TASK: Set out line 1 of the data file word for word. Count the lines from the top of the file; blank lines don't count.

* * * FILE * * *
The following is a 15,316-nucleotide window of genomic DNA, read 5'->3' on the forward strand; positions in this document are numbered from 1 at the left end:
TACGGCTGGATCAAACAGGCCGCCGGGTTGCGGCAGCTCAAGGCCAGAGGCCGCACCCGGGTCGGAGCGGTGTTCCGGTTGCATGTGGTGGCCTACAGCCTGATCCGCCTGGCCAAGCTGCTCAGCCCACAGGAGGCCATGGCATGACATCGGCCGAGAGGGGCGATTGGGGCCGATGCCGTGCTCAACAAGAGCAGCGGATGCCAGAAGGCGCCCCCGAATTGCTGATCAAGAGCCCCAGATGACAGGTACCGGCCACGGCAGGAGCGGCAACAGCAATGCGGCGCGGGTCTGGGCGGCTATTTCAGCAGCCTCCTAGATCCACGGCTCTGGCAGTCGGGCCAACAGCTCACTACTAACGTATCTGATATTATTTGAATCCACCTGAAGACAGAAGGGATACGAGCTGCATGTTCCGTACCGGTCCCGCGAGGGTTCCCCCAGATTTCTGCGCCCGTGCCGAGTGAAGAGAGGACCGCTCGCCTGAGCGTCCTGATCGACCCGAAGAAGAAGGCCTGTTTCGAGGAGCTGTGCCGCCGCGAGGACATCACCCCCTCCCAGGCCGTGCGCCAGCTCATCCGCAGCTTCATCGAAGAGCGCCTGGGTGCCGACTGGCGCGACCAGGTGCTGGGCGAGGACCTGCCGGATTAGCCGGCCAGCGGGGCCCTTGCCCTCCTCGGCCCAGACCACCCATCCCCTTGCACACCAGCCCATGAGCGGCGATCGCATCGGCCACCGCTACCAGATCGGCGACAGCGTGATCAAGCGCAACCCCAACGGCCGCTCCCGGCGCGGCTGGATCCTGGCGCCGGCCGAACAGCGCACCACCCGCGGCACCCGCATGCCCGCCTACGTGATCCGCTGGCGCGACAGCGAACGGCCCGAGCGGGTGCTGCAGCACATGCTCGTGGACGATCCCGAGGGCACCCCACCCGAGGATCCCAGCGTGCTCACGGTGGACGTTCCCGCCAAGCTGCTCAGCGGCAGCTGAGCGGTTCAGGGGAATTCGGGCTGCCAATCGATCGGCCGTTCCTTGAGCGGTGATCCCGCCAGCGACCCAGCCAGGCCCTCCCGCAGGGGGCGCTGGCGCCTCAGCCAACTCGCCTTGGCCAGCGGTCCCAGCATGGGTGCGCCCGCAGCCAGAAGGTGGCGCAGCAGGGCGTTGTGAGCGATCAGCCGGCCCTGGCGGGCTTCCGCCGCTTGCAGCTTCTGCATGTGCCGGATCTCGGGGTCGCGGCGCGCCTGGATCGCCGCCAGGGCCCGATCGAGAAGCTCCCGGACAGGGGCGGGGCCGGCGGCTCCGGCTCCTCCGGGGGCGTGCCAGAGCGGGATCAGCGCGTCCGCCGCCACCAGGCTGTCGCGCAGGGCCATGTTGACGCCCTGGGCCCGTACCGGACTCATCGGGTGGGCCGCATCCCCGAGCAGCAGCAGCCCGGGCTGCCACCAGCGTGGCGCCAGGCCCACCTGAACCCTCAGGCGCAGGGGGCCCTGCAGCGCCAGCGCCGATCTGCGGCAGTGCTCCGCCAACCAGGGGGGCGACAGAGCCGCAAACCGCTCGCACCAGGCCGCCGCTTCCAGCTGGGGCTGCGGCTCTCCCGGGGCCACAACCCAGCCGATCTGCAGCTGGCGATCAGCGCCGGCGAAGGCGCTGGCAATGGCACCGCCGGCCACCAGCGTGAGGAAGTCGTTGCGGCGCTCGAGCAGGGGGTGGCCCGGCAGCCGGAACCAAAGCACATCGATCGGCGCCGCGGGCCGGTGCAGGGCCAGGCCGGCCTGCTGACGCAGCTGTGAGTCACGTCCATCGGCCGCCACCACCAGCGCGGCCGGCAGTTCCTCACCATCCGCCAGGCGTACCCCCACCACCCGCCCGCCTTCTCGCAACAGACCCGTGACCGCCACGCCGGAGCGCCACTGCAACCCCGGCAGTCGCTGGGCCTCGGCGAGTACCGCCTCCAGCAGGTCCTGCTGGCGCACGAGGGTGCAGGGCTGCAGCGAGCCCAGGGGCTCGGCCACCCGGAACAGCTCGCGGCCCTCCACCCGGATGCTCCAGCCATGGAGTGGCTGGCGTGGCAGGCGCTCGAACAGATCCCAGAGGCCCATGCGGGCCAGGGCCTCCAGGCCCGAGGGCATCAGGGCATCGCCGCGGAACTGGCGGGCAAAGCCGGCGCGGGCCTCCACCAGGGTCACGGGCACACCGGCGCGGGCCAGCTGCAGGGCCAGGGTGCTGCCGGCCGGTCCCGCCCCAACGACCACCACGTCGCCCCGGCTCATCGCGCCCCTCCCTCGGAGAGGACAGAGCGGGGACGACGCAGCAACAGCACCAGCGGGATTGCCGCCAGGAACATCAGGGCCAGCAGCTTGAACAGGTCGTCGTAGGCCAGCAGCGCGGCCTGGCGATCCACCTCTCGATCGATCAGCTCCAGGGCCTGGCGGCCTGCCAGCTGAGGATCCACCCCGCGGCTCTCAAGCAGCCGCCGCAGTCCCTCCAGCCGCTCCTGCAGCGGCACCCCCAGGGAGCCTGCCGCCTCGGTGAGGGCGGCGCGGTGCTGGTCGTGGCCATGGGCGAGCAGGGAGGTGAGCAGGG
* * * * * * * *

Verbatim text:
The following is a 15,316-nucleotide window of genomic DNA, read 5'->3' on the forward strand; positions in this document are numbered from 1 at the left end: